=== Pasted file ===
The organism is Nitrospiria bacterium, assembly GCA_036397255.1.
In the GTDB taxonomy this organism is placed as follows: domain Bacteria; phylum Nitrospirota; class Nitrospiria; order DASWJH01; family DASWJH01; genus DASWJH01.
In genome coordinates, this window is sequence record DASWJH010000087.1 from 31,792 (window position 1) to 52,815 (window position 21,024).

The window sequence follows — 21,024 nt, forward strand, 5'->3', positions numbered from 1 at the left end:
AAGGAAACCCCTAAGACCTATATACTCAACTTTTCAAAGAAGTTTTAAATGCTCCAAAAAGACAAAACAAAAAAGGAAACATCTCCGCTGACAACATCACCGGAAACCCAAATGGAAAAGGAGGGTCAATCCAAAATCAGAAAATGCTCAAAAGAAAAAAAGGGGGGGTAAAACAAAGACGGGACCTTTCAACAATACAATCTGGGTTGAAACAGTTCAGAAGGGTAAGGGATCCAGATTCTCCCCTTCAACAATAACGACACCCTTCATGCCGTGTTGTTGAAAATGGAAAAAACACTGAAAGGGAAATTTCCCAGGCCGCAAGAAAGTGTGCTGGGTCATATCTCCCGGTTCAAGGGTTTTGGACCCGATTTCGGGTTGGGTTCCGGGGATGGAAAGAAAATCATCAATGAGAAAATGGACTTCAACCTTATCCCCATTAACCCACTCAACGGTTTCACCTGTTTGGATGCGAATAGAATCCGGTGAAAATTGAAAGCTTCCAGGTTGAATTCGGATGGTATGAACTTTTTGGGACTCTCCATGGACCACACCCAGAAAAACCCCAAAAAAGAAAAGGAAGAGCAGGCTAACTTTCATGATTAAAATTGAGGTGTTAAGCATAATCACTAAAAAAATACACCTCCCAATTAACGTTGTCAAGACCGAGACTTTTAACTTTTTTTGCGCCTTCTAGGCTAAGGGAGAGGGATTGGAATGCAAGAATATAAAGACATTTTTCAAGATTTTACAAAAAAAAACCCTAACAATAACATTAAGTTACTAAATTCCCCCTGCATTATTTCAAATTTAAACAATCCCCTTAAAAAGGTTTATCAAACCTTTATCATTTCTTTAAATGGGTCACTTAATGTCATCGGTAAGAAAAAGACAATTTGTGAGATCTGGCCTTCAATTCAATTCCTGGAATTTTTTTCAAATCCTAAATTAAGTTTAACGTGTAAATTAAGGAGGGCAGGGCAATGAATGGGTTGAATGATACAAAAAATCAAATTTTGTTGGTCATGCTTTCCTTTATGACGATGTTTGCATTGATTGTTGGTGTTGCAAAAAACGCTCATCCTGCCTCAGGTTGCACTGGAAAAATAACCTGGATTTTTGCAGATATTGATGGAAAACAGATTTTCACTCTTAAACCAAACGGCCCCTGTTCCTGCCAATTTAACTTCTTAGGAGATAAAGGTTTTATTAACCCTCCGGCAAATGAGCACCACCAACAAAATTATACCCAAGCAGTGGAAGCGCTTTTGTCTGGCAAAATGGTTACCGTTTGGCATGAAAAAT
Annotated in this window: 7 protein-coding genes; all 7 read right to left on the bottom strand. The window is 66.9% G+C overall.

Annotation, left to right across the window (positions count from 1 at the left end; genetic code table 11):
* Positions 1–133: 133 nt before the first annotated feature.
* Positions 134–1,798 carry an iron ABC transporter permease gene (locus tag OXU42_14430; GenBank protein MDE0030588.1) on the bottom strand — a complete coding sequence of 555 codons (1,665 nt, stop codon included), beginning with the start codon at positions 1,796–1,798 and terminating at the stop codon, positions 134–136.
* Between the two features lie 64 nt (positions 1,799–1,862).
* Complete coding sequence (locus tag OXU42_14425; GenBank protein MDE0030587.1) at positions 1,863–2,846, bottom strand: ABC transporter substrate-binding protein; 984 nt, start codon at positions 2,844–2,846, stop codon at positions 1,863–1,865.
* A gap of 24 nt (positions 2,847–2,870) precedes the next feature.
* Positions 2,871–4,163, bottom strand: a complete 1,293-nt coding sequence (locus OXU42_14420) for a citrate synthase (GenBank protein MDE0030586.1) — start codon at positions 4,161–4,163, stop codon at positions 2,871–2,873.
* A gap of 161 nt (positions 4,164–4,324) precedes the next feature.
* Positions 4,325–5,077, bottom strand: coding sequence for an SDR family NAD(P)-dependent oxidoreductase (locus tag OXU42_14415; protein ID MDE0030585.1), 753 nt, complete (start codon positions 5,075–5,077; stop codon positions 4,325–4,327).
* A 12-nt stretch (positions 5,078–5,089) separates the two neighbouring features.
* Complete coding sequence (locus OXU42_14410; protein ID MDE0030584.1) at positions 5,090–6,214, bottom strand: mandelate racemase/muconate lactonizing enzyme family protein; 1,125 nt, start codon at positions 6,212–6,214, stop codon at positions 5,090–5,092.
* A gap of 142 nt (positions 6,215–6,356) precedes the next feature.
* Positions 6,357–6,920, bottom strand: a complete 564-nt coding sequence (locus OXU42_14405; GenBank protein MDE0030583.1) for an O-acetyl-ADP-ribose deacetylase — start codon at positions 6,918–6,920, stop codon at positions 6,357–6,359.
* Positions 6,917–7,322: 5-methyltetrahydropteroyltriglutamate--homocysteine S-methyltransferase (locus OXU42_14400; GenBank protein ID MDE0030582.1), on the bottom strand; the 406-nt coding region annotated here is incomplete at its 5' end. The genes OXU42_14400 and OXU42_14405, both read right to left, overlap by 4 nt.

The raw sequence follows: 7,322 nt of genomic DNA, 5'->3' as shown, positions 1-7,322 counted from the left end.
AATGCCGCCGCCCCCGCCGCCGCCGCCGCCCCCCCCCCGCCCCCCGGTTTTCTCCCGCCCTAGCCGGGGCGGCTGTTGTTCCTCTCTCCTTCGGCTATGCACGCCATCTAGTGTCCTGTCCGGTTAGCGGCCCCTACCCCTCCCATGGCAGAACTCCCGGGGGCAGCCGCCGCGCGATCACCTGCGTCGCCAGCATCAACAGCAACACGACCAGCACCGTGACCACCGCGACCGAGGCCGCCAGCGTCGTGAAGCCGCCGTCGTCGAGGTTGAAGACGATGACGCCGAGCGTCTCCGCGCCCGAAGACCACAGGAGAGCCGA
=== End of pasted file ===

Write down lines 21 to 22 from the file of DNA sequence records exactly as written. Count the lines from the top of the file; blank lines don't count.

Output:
The raw sequence follows: 7,322 nt of genomic DNA, 5'->3' as shown, positions 1-7,322 counted from the left end.
AATGCCGCCGCCCCCGCCGCCGCCGCCGCCCCCCCCCCGCCCCCCGGTTTTCTCCCGCCCTAGCCGGGGCGGCTGTTGTTCCTCTCTCCTTCGGCTATGCACGCCATCTAGTGTCCTGTCCGGTTAGCGGCCCCTACCCCTCCCATGGCAGAACTCCCGGGGGCAGCCGCCGCGCGATCACCTGCGTCGCCAGCATCAACAGCAACACGACCAGCACCGTGACCACCGCGACCGAGGCCGCCAGCGTCGTGAAGCCGCCGTCGTCGAGGTTGAAGACGATGACGCCGAGCGTCTCCGCGCCCGAAGACCACAGGAGAGCCGA